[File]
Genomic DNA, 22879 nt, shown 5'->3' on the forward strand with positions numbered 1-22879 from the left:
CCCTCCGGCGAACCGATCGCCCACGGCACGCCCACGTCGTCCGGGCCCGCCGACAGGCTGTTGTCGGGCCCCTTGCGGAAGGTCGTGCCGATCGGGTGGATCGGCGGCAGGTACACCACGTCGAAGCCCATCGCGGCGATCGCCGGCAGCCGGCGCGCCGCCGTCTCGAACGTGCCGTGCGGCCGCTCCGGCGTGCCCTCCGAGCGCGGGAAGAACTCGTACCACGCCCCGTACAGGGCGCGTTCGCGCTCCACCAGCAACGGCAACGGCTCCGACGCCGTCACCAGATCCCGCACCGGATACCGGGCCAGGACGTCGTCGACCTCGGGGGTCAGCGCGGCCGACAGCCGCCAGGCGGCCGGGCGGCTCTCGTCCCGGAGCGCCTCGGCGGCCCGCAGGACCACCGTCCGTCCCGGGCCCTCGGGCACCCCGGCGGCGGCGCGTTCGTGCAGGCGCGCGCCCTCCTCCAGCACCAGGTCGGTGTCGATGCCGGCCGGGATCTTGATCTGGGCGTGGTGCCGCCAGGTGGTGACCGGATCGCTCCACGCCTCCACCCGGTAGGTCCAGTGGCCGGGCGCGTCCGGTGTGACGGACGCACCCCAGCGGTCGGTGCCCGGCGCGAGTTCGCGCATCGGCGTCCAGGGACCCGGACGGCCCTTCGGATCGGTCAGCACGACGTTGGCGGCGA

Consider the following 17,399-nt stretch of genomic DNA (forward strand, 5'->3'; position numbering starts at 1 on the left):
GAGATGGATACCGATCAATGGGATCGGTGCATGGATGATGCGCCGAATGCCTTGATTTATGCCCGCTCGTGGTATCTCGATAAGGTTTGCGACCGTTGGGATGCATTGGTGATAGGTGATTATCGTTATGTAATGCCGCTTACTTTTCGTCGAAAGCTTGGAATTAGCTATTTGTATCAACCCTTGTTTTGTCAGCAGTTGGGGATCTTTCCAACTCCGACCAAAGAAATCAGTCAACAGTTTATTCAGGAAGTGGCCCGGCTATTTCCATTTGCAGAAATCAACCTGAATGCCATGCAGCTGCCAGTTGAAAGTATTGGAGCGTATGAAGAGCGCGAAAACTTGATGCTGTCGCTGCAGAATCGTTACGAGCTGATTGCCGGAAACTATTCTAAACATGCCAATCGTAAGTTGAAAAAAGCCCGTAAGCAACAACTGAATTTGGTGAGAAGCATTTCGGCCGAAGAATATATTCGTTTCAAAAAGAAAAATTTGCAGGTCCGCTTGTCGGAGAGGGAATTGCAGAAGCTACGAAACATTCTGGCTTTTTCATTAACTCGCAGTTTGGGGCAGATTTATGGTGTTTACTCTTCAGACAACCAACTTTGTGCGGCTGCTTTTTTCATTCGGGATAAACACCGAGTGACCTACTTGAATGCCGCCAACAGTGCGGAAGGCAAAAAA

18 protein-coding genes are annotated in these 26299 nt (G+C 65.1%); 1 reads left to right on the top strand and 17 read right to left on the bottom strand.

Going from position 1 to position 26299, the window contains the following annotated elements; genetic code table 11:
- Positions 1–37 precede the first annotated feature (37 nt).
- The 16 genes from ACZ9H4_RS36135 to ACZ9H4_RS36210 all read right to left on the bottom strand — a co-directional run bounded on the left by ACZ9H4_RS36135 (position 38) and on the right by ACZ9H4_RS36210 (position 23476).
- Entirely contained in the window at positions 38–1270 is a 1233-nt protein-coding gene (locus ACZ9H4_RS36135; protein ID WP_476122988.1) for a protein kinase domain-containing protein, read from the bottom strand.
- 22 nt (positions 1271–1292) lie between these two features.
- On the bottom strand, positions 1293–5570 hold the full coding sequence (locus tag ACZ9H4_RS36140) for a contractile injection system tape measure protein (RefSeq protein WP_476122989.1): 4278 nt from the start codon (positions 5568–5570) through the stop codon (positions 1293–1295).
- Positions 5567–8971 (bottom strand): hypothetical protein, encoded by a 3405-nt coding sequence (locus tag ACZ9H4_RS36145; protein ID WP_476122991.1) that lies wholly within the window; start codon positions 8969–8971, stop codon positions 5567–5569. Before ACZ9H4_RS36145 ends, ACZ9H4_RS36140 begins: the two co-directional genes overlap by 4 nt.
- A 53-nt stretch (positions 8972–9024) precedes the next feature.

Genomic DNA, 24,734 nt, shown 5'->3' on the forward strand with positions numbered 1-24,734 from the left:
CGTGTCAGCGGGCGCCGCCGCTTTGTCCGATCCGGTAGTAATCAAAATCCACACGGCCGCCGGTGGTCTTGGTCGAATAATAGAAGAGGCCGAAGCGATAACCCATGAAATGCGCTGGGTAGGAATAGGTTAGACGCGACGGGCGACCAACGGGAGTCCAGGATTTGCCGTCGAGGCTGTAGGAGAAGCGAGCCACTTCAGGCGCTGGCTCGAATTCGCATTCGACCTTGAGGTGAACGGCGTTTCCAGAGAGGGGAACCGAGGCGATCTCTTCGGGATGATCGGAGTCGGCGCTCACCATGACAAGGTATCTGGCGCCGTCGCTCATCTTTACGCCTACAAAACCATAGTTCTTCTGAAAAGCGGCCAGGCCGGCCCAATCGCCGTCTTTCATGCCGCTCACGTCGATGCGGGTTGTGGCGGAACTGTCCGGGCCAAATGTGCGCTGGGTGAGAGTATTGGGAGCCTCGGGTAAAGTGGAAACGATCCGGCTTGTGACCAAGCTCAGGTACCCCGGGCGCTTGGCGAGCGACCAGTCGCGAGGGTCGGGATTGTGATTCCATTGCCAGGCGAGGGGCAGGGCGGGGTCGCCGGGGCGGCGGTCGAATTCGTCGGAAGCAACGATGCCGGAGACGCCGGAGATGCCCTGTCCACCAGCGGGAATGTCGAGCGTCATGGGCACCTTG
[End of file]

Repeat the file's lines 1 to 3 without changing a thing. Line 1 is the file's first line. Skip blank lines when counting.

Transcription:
Genomic DNA, 22879 nt, shown 5'->3' on the forward strand with positions numbered 1-22879 from the left:
CCCTCCGGCGAACCGATCGCCCACGGCACGCCCACGTCGTCCGGGCCCGCCGACAGGCTGTTGTCGGGCCCCTTGCGGAAGGTCGTGCCGATCGGGTGGATCGGCGGCAGGTACACCACGTCGAAGCCCATCGCGGCGATCGCCGGCAGCCGGCGCGCCGCCGTCTCGAACGTGCCGTGCGGCCGCTCCGGCGTGCCCTCCGAGCGCGGGAAGAACTCGTACCACGCCCCGTACAGGGCGCGTTCGCGCTCCACCAGCAACGGCAACGGCTCCGACGCCGTCACCAGATCCCGCACCGGATACCGGGCCAGGACGTCGTCGACCTCGGGGGTCAGCGCGGCCGACAGCCGCCAGGCGGCCGGGCGGCTCTCGTCCCGGAGCGCCTCGGCGGCCCGCAGGACCACCGTCCGTCCCGGGCCCTCGGGCACCCCGGCGGCGGCGCGTTCGTGCAGGCGCGCGCCCTCCTCCAGCACCAGGTCGGTGTCGATGCCGGCCGGGATCTTGATCTGGGCGTGGTGCCGCCAGGTGGTGACCGGATCGCTCCACGCCTCCACCCGGTAGGTCCAGTGGCCGGGCGCGTCCGGTGTGACGGACGCACCCCAGCGGTCGGTGCCCGGCGCGAGTTCGCGCATCGGCGTCCAGGGACCCGGACGGCCCTTCGGATCGGTCAGCACGACGTTGGCGGCGA

Consider the following 17,399-nt stretch of genomic DNA (forward strand, 5'->3'; position numbering starts at 1 on the left):